Whale Falls: Making Opression Remote

whale fall puppet

A whale fall the carcass of a whale as it sits at the bottom of the ocean. A dead whale is a boon for local wildlife, and they swarm it in stages, sometimes reducing it to the bones in a matter of months, although the body can continue to be influential for decades. I first started thinking about whale falls thanks to a museum exhibit at the London Museum of Natural History in 2010. I keep returning to how they are these active, semi-structured, but in some ways highly transient ecosystems. Unlike beached whales which can happen in populated areas, whale falls were long unknown to humans, since they often happen deep underwater, along the ocean floor.

More recently, whale falls have got me thinking about the produced nature of remoteness. By “produced” I mean the labor it takes to make certain things become naturally distant or remote. I see this as something distinct from the literature on “social distance” precisely because I want to focus on the work of making things remote that otherwise wouldn’t necessarily be so. A whale fall is an excellent example of a phenomenon that seems self-evidently removed from human activity, since humans, and even relatively few animals, can survive even for seconds at the kinds of depths where they are generally found, given the forceful pressures and near total lack of light. So even getting to one is exceptionally difficult.

But can difficulty of encouter alone make something remote, or is remoteness possible without physical distance? After all, people have spent centuries doing arduous tasks, and often of the most nefarious kind, moving literal mountains if they thought there was profit in it. Imagine if things had gone otherwise, if the kind of effort and attention had gone into visiting the deep ocean that instead has been ground into successive waves of colonialism, slavery, and genocide. In a different world, where efforts had been directed otherwise, going to visit a whale fall was a routine school outing, but the idea of sweat shop labor, for example, might seem laughable because the social and technical difficulties would be insurmountable. The prospect of getting so many to work for so little, would simply be too remote.

Even things that are not physically distant can be made remote. In her book In the WakeChristina Sharpe has written about whale falls in relation to the legacies of the Atlantic slave trade. Given how carcasses are recycled through the ocean after being eaten by a variety of scavengers, Sharpe highlights the enduring presence of the molecules of bodies in the ocean, the “residence time” being the scientific term for the length of time it takes for molecules to cycle out of the ocean. So too, Sharpe argues, are Black people today living in the residence time of the bodies of the myriad of Black people who were forcibly enslaved and sent on the genocidal middle passage journeys, their bodies thrown into the Atlantic, sometimes while they were still living. Reading Sharpe’s work got me thinking about how those molecules would likely be present in the bodies of anyone who is physically connected to the ocean—say, by eating fish from the ocean or animals that ate those fish, or drinking water that came from rain that originally evaporated from the ocean surface.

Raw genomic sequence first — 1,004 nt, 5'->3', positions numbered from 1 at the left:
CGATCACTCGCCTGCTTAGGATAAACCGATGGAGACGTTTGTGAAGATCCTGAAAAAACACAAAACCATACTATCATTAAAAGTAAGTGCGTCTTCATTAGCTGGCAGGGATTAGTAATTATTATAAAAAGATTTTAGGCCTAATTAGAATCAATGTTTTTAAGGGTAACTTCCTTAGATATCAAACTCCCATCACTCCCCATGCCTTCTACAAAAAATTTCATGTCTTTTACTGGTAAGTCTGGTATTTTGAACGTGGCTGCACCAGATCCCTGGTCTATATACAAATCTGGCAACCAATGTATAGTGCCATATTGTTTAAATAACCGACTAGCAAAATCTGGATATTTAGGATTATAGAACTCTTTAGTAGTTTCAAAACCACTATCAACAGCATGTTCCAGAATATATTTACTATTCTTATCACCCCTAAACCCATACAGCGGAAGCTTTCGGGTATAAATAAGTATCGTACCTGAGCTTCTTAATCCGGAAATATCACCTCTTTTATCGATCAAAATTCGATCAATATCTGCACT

These body molecules, and their associated legacy of trauma, cycle through our bodies, but as Sharpe shows the consequences are very different for people in the Black diaspora, for they are immediately affected by living in this currently horrendous world, where the routinized, early death of Black people is seen as commonplace and even natural. And furthermore, in such a world it is seen as natural for white people, despite being infused indiscriminately with the same molecular legacies, to be completely ignorant of the oppression of Black people. I am consistently surprised by how shocked some people are when they first realize that even beginning to understand oppression can take a lifetime–and that the necessary approaches to undo the oppression of oneself and others are still emerging, despite having long histories of their own. But their shock stems in part from how white people have produced the suffering of Black people as something that’s remote as a whale fall, even when its physical consequences are literally within our bodies, and right in front of our face.

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